UK must cut military spending by extra £1bn: Chancellor Osborne demands

© / MoD
A Royal Air Force Typhoon FGR4 aircraft with AMRAAM and ASRAAM missiles fitted.

Further cuts to the UK defense budget will begin to impact on Britain's operational capacity, critics argue, as Chancellor George Osborne presses ahead with military austerity measures worth £1 billion.

British military spending in 2012: $62.7bn
British military spending in 2014: $57bn, February 5, 2014
It says that while it is true that the UK has been cutting its defense spending levels, this fall to fifth place is partly due to exchange rate effects: if sterling-dollar exchange rates from last week were applied to UK defense spending levels instead, these would rise from $57bn to $61.1bn in US dollar terms, above Saudi Arabia and into fourth place.

Even without the exchange-rate effect, IISS analyst Giri Rajendran notes, the fall in the UK's ranking [military spending] is not nearly as significant as it might first appear.

When the UK was third, in 2012, it was only spending about 1.5% more than Russia in US dollar terms, meaning that a relatively minor currency depreciation or decline in spending levels would produce a fall in its ranking.

In January 2014 British Prime Minister David Cameron was championing Britain's defense budget as still the fourth largest in the world, so maybe he was right after all.

The move could also end Britain's ability to meet the symbolic contribution of two percent of gross domestic product (GDP) to NATO - a topic of fierce debate in the run-up to the recent general election. The Treasury has requested the Ministry of Defense (MoD) make cuts of £1 billion. One ministry insider warned the Times newspaper that defense austerity, applied to this extent, would "not be a thing you could just swallow and carry on"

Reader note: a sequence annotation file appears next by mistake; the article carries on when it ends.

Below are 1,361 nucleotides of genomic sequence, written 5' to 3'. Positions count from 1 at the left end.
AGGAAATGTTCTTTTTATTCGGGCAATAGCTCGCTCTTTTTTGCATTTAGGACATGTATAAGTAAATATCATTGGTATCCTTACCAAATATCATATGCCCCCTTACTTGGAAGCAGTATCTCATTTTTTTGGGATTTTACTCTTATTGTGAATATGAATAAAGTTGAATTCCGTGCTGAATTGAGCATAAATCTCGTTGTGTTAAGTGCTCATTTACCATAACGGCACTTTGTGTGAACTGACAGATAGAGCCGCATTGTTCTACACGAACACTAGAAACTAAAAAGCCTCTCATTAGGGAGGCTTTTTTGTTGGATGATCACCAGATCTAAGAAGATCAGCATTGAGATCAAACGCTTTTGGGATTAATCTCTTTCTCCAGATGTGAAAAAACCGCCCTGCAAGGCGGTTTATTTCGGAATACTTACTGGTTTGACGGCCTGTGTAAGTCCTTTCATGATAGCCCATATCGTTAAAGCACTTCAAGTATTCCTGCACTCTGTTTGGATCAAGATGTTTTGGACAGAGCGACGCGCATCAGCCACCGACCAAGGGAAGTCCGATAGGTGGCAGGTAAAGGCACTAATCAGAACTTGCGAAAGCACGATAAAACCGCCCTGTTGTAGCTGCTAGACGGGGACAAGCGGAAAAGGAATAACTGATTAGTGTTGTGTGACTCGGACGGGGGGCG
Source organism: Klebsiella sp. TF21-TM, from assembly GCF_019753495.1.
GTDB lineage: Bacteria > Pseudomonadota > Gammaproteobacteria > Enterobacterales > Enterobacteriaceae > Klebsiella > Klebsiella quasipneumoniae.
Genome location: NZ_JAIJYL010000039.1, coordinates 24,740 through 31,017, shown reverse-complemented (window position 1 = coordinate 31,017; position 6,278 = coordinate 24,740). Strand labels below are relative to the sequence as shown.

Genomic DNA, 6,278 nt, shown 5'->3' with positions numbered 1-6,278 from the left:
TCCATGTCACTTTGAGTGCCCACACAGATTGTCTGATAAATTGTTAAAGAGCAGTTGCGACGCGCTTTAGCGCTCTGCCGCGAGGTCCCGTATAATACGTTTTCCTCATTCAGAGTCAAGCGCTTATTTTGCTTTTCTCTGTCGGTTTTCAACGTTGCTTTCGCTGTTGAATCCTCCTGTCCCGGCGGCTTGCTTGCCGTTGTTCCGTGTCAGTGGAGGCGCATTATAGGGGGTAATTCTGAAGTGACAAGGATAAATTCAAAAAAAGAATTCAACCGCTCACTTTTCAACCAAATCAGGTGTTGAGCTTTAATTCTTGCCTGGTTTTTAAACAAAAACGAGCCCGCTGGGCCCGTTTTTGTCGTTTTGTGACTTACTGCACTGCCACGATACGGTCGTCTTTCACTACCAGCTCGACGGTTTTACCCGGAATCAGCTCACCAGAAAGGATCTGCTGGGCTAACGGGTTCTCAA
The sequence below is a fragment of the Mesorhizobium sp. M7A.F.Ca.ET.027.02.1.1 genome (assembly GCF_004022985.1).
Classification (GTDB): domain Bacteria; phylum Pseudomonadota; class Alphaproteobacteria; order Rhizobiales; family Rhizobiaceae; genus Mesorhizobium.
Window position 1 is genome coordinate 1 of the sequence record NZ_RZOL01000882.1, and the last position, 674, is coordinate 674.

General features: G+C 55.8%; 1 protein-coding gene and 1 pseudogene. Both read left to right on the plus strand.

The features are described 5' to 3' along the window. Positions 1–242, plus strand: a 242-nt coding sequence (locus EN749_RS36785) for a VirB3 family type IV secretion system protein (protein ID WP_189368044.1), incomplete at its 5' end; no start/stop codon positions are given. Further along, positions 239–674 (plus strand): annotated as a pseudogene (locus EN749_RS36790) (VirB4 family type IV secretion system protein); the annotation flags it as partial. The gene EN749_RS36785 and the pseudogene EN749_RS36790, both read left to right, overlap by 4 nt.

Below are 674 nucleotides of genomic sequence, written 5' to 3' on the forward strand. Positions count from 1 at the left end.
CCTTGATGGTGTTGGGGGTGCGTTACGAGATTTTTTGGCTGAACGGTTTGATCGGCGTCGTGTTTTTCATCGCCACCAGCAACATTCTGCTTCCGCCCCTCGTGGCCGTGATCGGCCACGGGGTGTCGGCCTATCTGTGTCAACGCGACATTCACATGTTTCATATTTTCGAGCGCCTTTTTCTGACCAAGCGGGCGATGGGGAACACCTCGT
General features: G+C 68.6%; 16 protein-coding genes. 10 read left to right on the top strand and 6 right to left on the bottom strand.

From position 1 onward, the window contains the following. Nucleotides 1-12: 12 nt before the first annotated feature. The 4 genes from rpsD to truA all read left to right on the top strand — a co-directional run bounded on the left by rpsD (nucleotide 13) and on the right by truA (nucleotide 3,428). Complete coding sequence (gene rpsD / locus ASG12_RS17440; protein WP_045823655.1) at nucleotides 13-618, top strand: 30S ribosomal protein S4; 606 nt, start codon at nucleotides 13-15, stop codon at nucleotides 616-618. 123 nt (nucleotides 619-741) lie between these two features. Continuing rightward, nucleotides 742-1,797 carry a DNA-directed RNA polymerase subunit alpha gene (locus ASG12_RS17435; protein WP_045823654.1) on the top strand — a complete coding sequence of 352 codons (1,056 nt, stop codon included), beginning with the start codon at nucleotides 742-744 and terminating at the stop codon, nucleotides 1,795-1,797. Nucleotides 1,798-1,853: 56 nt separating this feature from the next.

In a statement, an MoD spokesperson said: "We are confident that we will spend two percent of GDP on defense in this financial year "The prime minister has also made clear that there will be an annual 1 percent real-terms increase in spending on defense equipment throughout this parliament" Some experts suggest savings could be made by delaying the bringing into service of certain equipment, like the controversial and long delayed F-35 Typhoon combat aircraft.

However, defense analyst Paul Beaver told the Times holding back equipment may not be enough to save the requisite amount. "The only way to [make the full savings] is by stopping doing things. That is really, really difficult"

The UK has been under sustained pressure from the US to hit the two percent NATO target.

In February, US Army Chief of Staff Raymond Odierno aired his concerns over UK defense cuts. "We have a bilateral agreement between our two countries to work together. It is about having a partner that has very close values and the same goals as we do" explained Ordierno at the New America Foundation's '' conference.
Cuts mean the US Army now expects Britain to provide only half its previous commitment. Concerns have also been aired at the highest level of American civilian authority. During private meetings with Cameron in Washington in January, President Barack Obama said reducing spending levels from the current two percent of GDP would undermine NATO agreements. Obama is reported to have told Cameron: "If Britain doesn't spend two percent on defense, then no one in Europe will."